My rating: 5 of 5 stars
As I’ve said already several dozen times, I received this book via the courtesy of a GoodReads drawing. Despite that repetitious and kind consideration, I give my unfiltered feedback below.
To further the probably unnecessary preamble, I feel it relevant to note that I’m not at all the self-help Dr. Phil type. I don’t typically subscribe to the sea of “fix your life” books that are available. This isn’t, of course, because my life is perfect but I estimate that the ways in which it is imperfect are not sufficiently of concern to warrant the reading of an entire book. These things take hours to read, after all! But, in the interest of flinging my net of interests to the furthest reaches of the literary genres, I signed up for this book just, as they say when at sea, for the halibut.
So to talk about this book properly one must do so in parts. The first section, about 100 pages or so, goes on at length to describe the people in this world who are, to put it as simply as possible, just plain jerkfaces. Dr. Phil calls them ‘BAITER’s but they can be summed up as those people who abuse the system to get whatever the heck they want. The good doctor provides a list of warning signs for detecting such people and also what to do about them once you’ve found them. In general I found the whole thing edifying but also not especially practical. I know that such people exist but I was at a loss to name anyone in my immediate acquaintance whom I would term a ‘BAITER’. For someone out there, this will serve as a valuable guide.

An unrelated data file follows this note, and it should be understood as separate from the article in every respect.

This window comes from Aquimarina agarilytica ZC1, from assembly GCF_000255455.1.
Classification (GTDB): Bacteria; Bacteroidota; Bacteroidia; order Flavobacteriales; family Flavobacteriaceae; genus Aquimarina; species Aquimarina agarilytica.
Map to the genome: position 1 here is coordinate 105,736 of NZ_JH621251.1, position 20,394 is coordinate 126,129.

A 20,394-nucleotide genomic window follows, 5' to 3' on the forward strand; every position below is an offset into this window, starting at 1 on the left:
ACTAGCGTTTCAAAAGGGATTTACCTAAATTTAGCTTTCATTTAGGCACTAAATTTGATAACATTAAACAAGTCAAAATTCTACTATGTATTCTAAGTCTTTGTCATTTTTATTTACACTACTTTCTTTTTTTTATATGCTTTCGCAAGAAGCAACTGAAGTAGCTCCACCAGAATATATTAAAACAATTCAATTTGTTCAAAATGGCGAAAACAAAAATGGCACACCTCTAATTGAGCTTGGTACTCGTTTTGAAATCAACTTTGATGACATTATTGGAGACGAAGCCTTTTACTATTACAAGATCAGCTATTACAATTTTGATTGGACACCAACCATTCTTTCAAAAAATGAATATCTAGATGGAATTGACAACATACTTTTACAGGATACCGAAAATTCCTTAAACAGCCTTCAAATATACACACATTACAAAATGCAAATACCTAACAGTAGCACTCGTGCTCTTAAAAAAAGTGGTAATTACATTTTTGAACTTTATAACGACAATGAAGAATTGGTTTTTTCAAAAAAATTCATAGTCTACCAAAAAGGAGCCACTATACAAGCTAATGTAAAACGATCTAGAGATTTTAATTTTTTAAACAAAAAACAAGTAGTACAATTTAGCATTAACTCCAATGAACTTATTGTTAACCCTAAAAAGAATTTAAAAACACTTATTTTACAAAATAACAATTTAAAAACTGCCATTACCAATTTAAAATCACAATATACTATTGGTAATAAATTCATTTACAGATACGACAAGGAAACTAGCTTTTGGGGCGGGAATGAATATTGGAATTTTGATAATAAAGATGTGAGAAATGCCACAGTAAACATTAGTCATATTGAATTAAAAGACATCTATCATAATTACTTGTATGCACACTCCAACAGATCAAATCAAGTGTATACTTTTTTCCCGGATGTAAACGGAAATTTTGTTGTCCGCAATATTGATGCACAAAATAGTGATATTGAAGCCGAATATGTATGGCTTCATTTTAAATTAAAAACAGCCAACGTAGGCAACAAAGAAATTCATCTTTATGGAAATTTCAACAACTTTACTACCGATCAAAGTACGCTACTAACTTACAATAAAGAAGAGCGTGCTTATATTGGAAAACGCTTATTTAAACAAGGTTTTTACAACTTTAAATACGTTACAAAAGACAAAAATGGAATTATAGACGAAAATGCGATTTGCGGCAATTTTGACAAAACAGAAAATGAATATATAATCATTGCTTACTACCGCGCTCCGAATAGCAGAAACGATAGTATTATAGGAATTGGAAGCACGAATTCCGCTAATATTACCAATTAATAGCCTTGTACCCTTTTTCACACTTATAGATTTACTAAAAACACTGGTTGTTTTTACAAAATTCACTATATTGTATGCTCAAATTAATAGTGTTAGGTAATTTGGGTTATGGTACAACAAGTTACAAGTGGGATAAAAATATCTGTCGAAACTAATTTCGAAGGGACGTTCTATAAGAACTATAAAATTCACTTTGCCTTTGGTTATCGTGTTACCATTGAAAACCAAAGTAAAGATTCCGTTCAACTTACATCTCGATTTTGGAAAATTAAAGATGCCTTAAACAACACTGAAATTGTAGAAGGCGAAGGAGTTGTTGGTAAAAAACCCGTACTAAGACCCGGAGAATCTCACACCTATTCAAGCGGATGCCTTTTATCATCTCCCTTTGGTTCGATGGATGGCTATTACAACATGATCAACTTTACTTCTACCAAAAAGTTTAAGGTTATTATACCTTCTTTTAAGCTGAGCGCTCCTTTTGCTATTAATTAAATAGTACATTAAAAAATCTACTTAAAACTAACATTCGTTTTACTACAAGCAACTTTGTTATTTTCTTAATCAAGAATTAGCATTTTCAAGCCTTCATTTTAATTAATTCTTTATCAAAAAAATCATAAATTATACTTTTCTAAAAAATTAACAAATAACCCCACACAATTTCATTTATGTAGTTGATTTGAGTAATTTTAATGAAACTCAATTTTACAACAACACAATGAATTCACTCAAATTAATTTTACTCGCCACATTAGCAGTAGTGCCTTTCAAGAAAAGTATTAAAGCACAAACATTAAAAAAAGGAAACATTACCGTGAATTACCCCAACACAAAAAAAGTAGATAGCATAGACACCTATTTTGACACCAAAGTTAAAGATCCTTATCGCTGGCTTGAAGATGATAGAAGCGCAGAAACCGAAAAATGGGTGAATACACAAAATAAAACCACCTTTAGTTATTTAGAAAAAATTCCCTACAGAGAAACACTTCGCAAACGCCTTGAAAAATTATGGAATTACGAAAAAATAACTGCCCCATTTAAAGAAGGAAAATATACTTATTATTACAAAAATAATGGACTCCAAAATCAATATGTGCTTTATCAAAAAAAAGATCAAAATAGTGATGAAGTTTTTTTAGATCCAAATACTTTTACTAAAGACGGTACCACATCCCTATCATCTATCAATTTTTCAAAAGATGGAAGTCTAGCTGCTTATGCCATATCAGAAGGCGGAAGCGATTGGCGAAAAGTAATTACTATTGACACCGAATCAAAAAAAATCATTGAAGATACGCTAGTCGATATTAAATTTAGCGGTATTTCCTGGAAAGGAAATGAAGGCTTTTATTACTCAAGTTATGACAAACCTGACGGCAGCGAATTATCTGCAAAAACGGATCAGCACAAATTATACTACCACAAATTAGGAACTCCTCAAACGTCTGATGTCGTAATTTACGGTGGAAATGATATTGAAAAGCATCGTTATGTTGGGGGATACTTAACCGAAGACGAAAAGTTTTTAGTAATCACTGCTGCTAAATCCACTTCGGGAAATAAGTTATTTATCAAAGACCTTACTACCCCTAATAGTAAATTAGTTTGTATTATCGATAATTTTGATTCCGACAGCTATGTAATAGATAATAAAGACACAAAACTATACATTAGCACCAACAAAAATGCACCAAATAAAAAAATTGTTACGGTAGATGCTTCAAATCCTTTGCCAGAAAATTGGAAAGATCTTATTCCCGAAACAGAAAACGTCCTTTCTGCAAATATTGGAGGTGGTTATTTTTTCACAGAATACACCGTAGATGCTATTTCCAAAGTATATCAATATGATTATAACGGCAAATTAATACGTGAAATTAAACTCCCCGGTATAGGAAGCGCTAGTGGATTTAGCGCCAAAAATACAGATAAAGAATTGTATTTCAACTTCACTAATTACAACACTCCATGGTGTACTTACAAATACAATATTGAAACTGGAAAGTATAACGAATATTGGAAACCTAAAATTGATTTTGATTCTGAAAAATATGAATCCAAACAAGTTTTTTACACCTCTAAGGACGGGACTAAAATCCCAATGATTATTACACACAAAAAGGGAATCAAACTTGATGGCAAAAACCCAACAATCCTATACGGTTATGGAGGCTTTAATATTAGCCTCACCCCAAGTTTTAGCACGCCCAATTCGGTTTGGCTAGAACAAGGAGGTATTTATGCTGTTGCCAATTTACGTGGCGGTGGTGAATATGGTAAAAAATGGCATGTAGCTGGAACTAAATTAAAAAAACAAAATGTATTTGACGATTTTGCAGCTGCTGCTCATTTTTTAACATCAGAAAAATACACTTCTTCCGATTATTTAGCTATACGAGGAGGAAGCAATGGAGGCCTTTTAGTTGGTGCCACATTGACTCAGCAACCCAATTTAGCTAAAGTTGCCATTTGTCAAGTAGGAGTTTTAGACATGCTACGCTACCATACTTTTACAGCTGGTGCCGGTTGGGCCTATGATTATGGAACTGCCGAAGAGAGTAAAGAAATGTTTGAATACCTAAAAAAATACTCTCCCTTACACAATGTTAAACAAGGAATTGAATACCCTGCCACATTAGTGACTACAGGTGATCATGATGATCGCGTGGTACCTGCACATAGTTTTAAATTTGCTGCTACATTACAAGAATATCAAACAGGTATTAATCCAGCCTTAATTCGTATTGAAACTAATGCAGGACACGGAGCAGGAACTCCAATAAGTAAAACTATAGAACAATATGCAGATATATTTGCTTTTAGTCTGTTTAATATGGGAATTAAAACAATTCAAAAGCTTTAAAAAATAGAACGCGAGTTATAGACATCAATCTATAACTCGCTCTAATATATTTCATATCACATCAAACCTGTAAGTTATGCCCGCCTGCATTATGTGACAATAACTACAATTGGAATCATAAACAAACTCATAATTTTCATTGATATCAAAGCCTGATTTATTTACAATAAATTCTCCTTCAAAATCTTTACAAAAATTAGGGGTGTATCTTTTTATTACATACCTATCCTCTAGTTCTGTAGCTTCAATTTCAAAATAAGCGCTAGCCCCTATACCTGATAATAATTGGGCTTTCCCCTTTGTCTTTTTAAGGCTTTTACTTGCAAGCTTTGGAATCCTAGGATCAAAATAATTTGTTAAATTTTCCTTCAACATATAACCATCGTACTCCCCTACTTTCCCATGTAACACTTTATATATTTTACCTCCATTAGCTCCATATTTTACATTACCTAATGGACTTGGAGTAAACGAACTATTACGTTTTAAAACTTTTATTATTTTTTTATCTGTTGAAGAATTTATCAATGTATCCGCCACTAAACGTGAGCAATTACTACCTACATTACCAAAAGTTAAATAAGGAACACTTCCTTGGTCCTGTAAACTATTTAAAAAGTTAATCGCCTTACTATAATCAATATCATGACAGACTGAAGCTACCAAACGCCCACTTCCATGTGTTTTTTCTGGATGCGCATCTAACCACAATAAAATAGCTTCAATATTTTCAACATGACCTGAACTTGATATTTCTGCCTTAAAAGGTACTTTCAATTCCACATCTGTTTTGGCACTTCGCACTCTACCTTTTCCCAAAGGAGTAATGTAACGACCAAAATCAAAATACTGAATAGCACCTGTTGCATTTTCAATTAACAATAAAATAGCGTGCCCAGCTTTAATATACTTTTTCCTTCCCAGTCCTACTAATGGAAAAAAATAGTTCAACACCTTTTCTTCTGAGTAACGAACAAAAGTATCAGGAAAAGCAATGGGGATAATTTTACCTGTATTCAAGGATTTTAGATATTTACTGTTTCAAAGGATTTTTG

The next functional bit, about 80 pages as I count it, amounts to life coaching. It encourages the reader to be assertive, go after what they want, gives strategies to get it but reminds them that in so doing they shouldn’t fall into the category of people described in the first section. In other words, go after what you want but not at any cost whatsoever. It’s a delicate balance and the book acknowledges and describes that balance effectively.
After global encouragement about life, there’s a helpful and specific chunk about negotiation. This is really a subheading of section two but I think it deserves special consideration since it is a process that is so ubiquitous and misunderstood. If you read nothing else in this book, read chapter 6 (this is non-negotiable; well, really it is since everything’s negotiable, but I digress).
The book closes with a section on passing along all the things you’ve learned in the previous sections to your children. It describes at a high level some of the modern nuances of parenting and how to best deal with these given that the world has changed considerably since we were young-uns (as Dr. Phil might put it).
In summation, this isn’t generally the sort of book I’d normally go for but it has something to say to just about everyone. It’s not a book in which you hang on every word but somewhere in this thing you’ll find something that makes you look up, ponder, and stare briefly into the middle-distance in a thoughtful way. Organizationally the book helps with brief, topical chapters and specific quotes highlighted on each page. You’ll want to skim through to the bits that you care about, the book knows this and is organized in such a way to make that easy. One couldn’t ask for much more than that.